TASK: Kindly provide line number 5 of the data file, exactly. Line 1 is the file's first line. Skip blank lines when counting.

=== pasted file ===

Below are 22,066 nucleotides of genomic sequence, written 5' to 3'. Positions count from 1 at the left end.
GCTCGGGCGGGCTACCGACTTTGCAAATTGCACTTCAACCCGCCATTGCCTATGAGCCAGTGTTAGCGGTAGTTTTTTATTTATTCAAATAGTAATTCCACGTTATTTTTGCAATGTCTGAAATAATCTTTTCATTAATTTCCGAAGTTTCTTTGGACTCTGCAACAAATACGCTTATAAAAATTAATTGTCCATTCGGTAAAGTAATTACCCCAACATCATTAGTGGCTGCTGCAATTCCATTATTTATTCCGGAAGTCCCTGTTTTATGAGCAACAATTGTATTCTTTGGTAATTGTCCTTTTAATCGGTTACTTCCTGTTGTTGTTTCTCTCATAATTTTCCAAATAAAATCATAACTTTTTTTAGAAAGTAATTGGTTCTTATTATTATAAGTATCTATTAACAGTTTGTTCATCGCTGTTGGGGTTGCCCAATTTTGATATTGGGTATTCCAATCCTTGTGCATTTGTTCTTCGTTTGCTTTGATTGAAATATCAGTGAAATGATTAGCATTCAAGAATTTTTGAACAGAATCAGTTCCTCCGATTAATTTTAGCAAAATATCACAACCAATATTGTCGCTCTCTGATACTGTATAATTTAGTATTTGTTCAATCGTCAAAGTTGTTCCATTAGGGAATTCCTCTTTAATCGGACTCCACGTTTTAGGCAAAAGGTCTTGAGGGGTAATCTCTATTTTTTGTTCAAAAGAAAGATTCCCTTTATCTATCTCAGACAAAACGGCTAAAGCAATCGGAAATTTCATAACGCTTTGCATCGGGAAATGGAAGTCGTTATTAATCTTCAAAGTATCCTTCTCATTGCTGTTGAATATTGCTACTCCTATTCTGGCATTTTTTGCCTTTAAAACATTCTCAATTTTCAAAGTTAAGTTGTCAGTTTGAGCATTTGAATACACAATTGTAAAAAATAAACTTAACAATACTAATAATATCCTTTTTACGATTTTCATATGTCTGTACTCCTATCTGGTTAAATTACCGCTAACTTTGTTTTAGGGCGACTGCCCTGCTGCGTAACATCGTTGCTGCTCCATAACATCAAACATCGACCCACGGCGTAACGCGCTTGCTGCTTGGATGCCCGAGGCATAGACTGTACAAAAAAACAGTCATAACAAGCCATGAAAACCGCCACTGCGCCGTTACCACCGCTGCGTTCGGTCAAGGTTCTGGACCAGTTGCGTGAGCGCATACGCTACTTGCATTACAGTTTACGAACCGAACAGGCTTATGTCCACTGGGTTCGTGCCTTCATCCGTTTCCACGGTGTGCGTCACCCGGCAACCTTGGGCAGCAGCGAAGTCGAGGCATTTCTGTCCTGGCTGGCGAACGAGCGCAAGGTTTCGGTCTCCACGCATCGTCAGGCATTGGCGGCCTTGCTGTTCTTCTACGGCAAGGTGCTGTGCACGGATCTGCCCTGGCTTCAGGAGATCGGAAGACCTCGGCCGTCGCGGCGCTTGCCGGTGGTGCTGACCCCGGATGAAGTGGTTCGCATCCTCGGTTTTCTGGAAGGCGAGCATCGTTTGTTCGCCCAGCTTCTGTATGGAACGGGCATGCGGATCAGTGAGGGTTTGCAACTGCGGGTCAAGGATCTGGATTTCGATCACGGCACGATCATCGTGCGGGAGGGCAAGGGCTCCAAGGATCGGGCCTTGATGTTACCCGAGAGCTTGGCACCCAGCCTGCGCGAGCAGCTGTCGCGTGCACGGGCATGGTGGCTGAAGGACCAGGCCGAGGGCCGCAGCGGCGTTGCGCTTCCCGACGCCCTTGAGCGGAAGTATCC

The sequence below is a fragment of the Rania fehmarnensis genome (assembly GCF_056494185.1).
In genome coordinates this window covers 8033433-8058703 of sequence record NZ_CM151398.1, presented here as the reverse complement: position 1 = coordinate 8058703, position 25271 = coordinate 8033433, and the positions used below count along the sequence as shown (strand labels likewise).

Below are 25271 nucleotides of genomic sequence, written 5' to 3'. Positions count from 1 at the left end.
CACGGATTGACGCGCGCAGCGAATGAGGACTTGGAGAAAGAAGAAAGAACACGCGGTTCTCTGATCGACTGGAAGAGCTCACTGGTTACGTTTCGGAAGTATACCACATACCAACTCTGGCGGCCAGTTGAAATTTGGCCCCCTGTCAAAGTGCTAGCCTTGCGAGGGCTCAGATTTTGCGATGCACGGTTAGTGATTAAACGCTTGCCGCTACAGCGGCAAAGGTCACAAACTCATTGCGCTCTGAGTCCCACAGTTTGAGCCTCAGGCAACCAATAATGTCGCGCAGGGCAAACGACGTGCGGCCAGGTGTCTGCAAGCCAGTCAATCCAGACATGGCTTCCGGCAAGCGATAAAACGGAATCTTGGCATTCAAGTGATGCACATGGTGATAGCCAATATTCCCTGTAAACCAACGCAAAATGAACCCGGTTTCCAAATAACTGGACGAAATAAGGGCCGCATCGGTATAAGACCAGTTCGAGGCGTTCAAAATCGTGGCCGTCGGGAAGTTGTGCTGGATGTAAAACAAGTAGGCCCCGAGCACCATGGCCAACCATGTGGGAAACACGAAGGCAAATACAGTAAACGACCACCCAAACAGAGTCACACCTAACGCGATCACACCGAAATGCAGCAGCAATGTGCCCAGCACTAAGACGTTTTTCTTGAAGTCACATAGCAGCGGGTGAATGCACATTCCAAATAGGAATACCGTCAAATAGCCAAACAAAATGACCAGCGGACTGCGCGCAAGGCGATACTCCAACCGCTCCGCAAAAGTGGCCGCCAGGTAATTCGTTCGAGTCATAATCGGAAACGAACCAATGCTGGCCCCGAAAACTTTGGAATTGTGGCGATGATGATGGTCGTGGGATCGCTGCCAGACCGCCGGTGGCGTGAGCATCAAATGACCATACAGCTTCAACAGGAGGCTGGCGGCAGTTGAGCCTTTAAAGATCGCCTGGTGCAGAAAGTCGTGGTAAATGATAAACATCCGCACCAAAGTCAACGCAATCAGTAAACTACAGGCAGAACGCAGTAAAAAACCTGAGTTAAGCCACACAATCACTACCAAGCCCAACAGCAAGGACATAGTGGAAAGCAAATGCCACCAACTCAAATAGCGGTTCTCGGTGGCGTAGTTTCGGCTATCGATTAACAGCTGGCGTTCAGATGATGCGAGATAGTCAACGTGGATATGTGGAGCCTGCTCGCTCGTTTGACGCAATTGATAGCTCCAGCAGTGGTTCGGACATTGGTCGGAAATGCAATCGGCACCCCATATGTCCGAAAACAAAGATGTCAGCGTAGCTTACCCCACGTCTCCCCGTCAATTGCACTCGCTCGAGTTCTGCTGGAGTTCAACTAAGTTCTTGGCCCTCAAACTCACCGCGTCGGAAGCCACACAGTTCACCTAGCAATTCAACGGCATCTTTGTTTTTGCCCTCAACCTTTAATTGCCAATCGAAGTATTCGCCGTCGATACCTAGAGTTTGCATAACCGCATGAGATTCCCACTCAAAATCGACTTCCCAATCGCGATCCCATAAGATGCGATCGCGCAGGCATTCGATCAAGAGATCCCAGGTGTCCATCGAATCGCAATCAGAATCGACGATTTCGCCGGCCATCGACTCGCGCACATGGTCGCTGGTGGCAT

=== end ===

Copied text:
Below are 25271 nucleotides of genomic sequence, written 5' to 3'. Positions count from 1 at the left end.